How did Acer do it? What happened to Gateway? Oh, yea! Acer bought Gateway! I have never seen in one of these article the authors talk about acquisitions. Apple could pay cash for Dell and jump to the top of this chart.

Where is the discussion of margins?
Sales of HP and Dell total over $160B and flat. They have a combined market cap of $103B.
Sales of Apple (all products) are around $35B. They have a market cap of $104B.

Heh heh. The first post that actually advances the discussion* (for me, at least)....

So much hyperventilation, so little insight.


*I am taking your numbers at face value (but I have no reason not to).
post #62 of 167
Quote:
Originally Posted by UltimateKylie View Post

Actually the plastic MacBook became more affordable when it dropped to $999 while overall increase in specs (first time to have SuperDrive and later updated to 9400M Graphics).

If this is a stagnation in growth due to the recession or just further cementing the idea that Apple is purely a premium brand is yet to be known. I would however suggest to keep the plastic MacBook and consider making the entire lineup more competitive especially at the lower ends such as the Mac Mini, plastic MacBook, and the 20" iMac.

And while it did only slip 0.1% compared to last year... its still a slip when for the past few years every quarter has been growth even compared to the last (generally) and thus it shouldn't be dismisses do lightly.

You do realize we are in the worst global economy since the Great Depression? Let acer and HP have the netbooks. I think it is amazing that people are still willing to pay for a quality product. this is excellent.
post #63 of 167
2012 is here!!!

LOL its ok, it happened before many times. Apple is ok.
Apple had me at scrolling
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post #64 of 167
I thought Mac market share didn't matter to Apple, just profit margins.

(and it probably doesn't, but the author of the article probably needed something to fill space).
post #65 of 167
MacBook mini

$599
post #66 of 167
Quote:
Originally Posted by guinness View Post

I thought Mac market share didn't matter to Apple, just profit margins.

(and it probably doesn't, but the author of the article probably needed something to fill space).

When it comes to Macs, Apple stays out of the bulk of the market. It's deliberate. And it makes perfect sense.
post #67 of 167
Quote:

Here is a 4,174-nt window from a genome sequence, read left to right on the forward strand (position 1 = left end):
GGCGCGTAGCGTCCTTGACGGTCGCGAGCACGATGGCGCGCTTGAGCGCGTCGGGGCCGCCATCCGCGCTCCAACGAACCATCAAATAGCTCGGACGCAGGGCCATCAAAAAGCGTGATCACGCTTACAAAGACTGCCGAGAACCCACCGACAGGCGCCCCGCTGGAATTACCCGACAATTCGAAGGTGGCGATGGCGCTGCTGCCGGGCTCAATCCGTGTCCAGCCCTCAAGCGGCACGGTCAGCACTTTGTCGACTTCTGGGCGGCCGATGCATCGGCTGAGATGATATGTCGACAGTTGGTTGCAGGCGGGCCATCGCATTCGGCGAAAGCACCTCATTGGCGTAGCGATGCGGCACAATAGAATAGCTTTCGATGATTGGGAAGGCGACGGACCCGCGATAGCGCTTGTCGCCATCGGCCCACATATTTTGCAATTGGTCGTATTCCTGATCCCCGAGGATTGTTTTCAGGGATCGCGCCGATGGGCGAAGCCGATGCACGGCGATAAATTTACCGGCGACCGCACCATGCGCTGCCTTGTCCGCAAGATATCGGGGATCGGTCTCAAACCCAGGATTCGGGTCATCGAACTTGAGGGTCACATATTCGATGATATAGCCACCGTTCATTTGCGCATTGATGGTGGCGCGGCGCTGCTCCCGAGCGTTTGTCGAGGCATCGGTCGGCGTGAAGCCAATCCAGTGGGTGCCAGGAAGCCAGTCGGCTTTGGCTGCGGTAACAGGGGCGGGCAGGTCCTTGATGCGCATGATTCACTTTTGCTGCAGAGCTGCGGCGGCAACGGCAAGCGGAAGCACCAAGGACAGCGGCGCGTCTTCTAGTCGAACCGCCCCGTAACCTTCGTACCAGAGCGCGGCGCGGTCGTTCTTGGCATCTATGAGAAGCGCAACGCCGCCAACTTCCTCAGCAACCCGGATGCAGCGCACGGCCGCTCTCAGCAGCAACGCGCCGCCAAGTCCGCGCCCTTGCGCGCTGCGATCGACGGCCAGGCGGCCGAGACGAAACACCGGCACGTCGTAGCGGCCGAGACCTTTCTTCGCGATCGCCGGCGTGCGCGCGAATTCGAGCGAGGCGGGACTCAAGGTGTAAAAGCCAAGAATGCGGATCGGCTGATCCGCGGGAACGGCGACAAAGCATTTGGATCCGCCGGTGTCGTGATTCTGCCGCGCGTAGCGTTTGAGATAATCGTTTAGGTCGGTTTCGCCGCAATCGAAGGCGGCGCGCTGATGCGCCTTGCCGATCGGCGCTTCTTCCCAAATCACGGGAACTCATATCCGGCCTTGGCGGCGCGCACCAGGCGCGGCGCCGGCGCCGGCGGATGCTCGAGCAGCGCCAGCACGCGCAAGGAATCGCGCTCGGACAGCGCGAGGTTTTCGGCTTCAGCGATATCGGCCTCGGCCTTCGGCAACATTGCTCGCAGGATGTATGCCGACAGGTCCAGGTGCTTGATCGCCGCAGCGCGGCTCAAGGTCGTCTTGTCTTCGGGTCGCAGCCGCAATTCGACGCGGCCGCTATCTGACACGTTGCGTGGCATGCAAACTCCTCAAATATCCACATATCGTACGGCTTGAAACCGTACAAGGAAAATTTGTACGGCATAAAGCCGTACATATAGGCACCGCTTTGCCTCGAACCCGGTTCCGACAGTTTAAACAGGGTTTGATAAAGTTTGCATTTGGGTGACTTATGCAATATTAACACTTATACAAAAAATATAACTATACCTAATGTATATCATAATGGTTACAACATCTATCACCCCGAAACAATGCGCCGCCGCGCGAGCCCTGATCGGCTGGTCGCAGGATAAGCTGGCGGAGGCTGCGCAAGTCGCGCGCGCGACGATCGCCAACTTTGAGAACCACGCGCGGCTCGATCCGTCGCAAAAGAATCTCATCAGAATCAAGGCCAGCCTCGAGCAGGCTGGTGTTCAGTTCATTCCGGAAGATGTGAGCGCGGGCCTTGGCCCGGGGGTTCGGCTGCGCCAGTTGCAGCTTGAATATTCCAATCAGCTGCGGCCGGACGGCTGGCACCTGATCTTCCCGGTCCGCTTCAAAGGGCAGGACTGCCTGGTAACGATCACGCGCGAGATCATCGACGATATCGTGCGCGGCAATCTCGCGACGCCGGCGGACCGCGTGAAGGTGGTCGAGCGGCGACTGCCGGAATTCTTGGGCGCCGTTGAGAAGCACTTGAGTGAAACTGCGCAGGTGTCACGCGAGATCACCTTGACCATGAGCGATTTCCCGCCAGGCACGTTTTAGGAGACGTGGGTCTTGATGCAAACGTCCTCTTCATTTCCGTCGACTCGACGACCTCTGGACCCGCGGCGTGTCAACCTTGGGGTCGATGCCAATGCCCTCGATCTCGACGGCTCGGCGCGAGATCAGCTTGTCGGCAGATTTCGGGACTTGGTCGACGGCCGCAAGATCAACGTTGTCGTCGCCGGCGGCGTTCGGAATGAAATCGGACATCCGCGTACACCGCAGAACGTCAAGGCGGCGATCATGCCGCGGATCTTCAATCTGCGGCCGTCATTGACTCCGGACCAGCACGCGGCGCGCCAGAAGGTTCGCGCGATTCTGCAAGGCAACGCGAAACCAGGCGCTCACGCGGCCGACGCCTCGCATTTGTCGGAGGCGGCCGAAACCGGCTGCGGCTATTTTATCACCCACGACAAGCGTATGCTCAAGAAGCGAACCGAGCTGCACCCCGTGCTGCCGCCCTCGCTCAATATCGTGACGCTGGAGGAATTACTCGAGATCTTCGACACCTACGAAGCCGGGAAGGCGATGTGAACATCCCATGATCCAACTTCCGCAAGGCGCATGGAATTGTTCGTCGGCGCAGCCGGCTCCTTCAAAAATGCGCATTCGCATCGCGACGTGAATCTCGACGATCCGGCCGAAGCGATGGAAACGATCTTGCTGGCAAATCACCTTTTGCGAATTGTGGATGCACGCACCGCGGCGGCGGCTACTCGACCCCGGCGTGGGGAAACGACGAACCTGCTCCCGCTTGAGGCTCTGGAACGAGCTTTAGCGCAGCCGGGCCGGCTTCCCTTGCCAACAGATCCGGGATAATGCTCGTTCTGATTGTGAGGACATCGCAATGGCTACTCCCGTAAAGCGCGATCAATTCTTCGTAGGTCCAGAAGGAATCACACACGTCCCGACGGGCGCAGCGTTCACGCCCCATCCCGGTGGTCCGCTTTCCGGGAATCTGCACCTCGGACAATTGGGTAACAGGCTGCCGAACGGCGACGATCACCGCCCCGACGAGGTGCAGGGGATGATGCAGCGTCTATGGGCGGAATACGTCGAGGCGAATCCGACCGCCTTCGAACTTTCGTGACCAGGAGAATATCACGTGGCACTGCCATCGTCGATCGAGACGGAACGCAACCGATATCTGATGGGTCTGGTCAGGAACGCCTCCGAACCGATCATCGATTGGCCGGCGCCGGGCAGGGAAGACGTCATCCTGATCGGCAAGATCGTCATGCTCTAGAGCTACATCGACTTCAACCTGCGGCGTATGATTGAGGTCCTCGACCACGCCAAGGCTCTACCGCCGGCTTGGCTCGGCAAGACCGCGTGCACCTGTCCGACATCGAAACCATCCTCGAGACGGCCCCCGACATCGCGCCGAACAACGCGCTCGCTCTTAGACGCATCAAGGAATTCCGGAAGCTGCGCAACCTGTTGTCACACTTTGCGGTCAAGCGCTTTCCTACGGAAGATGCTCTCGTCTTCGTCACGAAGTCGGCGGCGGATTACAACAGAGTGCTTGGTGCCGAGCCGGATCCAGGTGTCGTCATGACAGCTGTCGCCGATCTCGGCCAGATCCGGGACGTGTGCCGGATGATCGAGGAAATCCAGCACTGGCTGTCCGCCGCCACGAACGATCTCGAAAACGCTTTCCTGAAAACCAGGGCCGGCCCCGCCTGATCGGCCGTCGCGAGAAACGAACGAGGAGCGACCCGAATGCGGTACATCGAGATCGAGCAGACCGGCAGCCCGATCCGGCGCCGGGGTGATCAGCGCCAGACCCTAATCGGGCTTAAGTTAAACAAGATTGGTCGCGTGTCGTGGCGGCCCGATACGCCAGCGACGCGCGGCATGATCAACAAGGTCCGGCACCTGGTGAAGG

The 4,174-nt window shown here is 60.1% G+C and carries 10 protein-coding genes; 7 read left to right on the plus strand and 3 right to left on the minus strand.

Originally Posted by guinness View Post

I thought Mac market share didn't matter to Apple, just profit margins.

(and it probably doesn't, but the author of the article probably needed something to fill space).

Marketshare does matter to Apple. I see no reason why a company wouldn't care about marketshare. They have even mentioned countless times during Special Events and Keynotes how they've significantly increased marketshare when the figures were in their favour, of course. What Apple doesn't seem to care about is gaining marketshare at the expense of losing net profit.
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post #68 of 167
Quote:
Originally Posted by teckstud View Post

Who is the analyst stating sales figures? These are actual sales figures comparisons- can you actually read?
Pull out your Kool-aid drip and face the fact that it's stated in AI's thread title, not mine.

Uh, teckstud?

First paragraph, first sentence: market research firm Gartner said [sic] Wendesday.
Second paragraph, first sentence: the firm's preliminary data shows.
Fifth paragraph, first sentence: said Gartner principle analyst Mikako Kitagawa.

These are analyst [cough] predictions [/cough] - more commonly referred to as bullshist.

There are several great recipes available on the internet for crow if you're the least bit interested.
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post #69 of 167
Quote:
Originally Posted by Mister Snitch View Post

In fact, I make my living as an investor. I can do that because not only are many stockholders clueless, but they have egos to maintain that are the size of aircraft carriers. They will make the same arrogant assumptions over and over again until their money's gone... into my pocket. (Thanks!)

OMG! You're the guy in the E*TRADE ad!

You know.... the one that almost has an orgasm because he bought stocks in [gasp!] Hong Kong?
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post #70 of 167
Is there any surprise when Apple lets AT&T rape us over prices which has effected sales. No Mid-Size tower in the $800 range has had to cost them a lot of $$$. Finally, not entering the netbook market with a "Fair Priced" mini-pc has I'm sure cost them even more millions.. Any wonder they aren't getting all the market share they could.. Oh, did I forget to mention the Apple tax that's getting bigger & bigger. That alone has had to cost them a billion $$ in sales..
post #71 of 167
Quote:
Originally Posted by cycomiko View Post

do you have evidence about the profit margins of netbooks, or is that your own personal strawman?

"The margin on netbooks is negligible. It is not something we will focus heavily on," says Paul Parrish, UK managing director of hardware maker Fujitsu Siemens Computers (FSC). Story Link

This is bad news for PC companies, says Barron's, as netbook sales could cannibalize the fatter profit margins attached to regular laptops. Story Link


Even the vendors to the netbook OEM face margin issues:

Low Atom margins hurt Intel again, says analyst Story Link




Quote:
Originally Posted by cycomiko View Post

can you explain how a netbook is not a fully functional personal computer?

The most common justification for people people buying a netbook is that they will only use them for surfing and email as a companion for their PC. I don't think you really need a feature by feature comparison to realize that a netbook is not a fully functional PC.

I mean really, the trajectory for the Space Shuttle rendezvousing with the International Space Station can be figured out by hand using a pencil and paper, does that make the pencil and paper a PC as well? Yes the netbook can do some of the things a PC can, but it is surely not a replacement for the PC, and if it can't be a replacement offering the same functionality why call it a PC?